Garner was an outspoken advocate for police accountability, calling for justice and police reform following the 2014 death of her father, whose dying gasps of “I can’t breathe” as a New York City police officer restrained him became a rallying cry at Black Lives Matter protests.
“It is important for us to show the world we can stand together as one people,” Garner wrote in a 2015 blog post for HuffPost. “It’s even more important for our youth to see us standing together and fighting for what is right. It shows them that they can push back against a corrupt system without being a so-called ‘thug.’ ... Justice means equity to us.”
Garner was hospitalized and put in a medically induced coma over Christmas weekend after going into cardiac arrest. Her mother, Esaw Snipes, told The New York Times that an asthma episode had triggered the heart attack.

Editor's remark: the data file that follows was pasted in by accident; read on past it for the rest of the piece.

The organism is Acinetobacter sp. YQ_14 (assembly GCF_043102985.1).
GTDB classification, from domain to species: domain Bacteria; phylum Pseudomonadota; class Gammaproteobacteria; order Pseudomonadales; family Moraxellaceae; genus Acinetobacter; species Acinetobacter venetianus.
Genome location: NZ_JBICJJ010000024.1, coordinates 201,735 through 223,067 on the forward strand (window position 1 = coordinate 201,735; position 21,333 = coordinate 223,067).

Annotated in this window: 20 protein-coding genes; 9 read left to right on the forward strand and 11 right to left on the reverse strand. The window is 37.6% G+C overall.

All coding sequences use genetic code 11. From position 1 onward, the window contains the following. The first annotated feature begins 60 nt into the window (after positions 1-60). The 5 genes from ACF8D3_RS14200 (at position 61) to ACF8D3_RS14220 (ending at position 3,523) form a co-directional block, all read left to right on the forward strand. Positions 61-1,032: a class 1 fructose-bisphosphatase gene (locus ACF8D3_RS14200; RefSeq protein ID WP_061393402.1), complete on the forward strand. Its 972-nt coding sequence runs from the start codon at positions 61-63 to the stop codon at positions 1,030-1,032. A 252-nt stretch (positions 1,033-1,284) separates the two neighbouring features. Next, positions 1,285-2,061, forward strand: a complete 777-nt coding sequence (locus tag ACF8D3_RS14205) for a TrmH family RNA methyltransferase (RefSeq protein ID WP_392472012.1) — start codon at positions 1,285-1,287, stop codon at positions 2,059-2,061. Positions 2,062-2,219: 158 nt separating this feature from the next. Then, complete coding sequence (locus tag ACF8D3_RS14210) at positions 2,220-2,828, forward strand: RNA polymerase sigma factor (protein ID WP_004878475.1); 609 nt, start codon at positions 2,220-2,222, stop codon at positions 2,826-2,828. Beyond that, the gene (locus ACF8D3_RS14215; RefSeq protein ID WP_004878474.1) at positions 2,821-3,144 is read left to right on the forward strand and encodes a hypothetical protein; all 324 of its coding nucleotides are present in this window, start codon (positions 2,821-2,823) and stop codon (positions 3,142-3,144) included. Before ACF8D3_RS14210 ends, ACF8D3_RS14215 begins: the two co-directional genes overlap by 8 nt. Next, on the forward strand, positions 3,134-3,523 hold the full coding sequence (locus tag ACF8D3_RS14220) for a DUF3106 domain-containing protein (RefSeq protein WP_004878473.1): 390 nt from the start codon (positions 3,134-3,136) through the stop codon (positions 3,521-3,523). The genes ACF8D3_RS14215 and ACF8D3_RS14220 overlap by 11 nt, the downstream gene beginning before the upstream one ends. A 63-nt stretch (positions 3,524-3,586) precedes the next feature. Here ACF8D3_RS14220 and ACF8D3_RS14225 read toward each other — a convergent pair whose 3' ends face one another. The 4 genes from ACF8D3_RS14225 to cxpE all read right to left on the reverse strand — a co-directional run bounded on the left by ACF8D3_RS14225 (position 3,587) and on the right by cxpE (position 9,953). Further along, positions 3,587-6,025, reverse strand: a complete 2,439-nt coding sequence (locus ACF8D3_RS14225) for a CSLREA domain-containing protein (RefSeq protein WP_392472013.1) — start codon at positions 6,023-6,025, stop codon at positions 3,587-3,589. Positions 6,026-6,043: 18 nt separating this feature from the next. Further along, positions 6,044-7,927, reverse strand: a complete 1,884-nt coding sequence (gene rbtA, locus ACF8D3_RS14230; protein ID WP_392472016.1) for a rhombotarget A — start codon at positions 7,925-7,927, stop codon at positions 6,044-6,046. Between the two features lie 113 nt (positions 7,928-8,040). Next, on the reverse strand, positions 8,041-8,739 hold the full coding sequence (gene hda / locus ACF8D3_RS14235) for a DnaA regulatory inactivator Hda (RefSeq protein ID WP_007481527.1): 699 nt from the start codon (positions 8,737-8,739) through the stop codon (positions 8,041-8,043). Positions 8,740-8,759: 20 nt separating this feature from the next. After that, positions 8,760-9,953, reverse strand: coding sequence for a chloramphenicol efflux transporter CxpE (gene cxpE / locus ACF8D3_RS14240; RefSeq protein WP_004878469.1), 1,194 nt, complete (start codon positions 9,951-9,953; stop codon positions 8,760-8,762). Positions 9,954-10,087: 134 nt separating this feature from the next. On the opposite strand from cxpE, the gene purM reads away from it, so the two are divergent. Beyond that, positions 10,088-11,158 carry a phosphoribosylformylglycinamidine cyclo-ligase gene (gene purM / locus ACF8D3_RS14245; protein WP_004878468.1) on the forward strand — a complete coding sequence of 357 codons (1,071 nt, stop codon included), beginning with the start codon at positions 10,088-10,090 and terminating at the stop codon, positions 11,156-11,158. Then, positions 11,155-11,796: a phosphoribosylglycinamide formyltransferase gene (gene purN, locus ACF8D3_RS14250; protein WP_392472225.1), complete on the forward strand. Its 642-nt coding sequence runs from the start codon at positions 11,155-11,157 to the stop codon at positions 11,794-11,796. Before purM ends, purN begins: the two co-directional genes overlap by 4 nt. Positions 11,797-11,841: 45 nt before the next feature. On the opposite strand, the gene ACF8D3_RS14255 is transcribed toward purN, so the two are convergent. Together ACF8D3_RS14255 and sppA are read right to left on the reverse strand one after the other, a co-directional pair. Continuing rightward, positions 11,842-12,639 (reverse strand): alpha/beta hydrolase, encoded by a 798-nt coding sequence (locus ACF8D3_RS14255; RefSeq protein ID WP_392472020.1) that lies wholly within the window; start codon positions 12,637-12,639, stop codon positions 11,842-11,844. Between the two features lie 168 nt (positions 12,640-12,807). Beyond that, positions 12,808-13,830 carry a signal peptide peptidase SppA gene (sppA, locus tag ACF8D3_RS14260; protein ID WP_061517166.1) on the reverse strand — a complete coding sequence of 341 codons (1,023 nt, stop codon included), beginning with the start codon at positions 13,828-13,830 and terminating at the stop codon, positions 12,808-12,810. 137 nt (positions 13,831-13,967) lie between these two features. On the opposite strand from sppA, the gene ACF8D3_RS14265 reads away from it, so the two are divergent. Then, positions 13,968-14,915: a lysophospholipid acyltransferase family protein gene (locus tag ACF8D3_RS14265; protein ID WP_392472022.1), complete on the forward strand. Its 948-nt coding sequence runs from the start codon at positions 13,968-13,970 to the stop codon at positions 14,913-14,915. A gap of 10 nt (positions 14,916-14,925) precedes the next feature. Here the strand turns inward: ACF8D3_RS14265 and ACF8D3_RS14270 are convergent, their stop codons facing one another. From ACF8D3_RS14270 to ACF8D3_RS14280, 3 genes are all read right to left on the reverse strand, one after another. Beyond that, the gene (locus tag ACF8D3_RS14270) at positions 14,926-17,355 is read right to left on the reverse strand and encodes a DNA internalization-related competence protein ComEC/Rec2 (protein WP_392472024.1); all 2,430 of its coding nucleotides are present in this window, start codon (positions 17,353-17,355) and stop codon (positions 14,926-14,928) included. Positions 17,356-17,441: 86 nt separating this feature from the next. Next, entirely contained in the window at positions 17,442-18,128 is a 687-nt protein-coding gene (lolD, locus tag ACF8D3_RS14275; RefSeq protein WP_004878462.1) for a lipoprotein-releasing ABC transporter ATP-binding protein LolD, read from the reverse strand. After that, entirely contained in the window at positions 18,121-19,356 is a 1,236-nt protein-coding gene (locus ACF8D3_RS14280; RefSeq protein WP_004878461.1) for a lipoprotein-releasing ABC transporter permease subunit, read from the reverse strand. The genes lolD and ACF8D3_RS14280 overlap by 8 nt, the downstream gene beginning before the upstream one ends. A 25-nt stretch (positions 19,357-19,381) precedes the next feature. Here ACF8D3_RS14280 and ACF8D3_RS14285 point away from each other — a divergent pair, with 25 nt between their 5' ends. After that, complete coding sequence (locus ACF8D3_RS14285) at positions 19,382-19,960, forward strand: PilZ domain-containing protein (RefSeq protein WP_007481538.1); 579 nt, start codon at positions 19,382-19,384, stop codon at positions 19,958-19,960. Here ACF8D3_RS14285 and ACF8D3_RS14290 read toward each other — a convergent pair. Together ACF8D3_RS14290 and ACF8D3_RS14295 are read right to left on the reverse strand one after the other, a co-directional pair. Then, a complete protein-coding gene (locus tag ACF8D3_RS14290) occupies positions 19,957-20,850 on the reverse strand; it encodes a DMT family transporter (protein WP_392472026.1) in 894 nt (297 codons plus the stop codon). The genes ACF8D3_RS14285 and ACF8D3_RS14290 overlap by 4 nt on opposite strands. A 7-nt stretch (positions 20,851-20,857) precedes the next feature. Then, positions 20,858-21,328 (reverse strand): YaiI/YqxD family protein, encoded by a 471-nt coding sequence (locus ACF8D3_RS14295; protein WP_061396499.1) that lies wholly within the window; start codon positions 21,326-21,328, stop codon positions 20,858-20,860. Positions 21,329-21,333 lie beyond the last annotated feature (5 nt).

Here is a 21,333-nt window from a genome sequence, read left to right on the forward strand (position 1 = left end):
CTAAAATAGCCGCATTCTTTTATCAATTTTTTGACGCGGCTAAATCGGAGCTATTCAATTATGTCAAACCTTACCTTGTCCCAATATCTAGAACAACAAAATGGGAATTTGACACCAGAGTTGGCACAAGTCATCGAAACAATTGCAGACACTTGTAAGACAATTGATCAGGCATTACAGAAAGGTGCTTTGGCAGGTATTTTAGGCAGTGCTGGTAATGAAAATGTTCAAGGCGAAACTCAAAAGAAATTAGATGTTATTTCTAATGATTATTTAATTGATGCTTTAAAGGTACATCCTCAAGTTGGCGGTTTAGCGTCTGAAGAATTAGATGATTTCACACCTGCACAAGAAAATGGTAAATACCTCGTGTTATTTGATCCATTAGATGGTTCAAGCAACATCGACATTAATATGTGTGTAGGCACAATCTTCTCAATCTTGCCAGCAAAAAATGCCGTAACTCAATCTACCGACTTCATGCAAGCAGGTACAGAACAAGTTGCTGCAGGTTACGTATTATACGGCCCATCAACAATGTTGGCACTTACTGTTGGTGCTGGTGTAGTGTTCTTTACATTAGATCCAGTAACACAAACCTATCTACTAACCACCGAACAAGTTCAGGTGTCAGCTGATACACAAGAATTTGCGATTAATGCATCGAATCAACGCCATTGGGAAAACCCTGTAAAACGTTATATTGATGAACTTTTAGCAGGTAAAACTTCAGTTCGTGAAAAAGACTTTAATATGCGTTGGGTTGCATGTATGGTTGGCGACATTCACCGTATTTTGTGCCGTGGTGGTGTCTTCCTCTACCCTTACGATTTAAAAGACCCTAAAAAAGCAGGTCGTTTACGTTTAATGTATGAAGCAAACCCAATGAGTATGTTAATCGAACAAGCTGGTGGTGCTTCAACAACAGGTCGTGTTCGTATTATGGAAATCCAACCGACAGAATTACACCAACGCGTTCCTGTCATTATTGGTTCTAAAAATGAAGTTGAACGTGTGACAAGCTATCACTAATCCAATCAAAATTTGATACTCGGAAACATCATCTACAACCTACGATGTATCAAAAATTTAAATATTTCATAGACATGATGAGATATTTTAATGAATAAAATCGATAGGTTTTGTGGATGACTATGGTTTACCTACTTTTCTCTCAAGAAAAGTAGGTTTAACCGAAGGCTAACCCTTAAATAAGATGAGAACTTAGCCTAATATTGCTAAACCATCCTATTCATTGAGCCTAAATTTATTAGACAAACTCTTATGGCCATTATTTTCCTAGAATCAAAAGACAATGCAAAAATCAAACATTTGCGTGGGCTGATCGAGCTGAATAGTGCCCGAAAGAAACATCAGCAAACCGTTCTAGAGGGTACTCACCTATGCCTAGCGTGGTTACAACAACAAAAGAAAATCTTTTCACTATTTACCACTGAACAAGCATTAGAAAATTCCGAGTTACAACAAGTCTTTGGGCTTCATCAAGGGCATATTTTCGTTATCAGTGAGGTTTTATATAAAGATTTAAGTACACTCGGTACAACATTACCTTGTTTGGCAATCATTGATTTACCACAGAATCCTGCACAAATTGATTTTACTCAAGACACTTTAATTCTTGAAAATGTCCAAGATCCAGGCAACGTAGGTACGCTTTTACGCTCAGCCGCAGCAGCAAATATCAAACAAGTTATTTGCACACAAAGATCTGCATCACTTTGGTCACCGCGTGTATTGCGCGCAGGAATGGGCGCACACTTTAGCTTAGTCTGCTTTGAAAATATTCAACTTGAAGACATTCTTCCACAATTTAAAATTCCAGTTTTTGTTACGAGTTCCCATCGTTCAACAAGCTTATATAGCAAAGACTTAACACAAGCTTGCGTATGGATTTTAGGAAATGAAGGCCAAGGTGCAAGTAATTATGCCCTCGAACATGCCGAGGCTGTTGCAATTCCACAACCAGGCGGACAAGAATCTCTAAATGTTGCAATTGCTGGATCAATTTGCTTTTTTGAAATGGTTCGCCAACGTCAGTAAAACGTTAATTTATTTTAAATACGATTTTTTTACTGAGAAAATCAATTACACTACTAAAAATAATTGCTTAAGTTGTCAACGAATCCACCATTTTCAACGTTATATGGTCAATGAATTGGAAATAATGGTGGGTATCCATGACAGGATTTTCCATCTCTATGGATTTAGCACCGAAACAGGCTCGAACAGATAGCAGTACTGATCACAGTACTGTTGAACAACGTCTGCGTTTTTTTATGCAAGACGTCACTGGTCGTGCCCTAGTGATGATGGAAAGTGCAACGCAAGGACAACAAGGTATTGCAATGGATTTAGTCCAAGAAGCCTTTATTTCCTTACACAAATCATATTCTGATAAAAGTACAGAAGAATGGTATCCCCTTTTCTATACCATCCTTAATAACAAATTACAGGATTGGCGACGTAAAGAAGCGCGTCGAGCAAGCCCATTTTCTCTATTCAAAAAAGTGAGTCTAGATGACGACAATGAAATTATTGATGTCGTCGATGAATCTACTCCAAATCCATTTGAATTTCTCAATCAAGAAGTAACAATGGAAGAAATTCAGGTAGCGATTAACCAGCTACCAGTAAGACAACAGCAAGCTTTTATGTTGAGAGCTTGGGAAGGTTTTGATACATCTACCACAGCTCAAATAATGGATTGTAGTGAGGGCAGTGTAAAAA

Garner’s father had also suffered from asthma. He was videotaped repeatedly saying “I can’t breathe” when officer Daniel Pantaleo placed him in a chokehold while attempting to arrest him for allegedly selling illegal cigarettes on Staten Island. Eric Garner, who was 43, was later pronounced dead at the hospital.
A New York City medical examiner said the cause of death was homicide caused by Pantaleo’s “compression” of Garner’s chest. Pantaleo testified before a grand jury but was not indicted.
According to New York Daily News, Erica Garner learned she had heart problems about four months ago when she suffered her first heart attack shortly after the delivery of her son, whom she named after her father. Doctors said her already-enlarged heart had been stressed by the pregnancy.
On her website, Garner is described as an activist, writer, mother and “daddy’s girl.”
Since her father’s death, Garner has spoken extensively about her fight against police brutality and institutionalized racism. She also campaigned for Democratic candidate Bernie Sanders during the 2016 election and challenged then-President Barack Obama on why police officers found guilty of misconduct were not facing punishment.
Garner is survived by her mother, husband and two young children.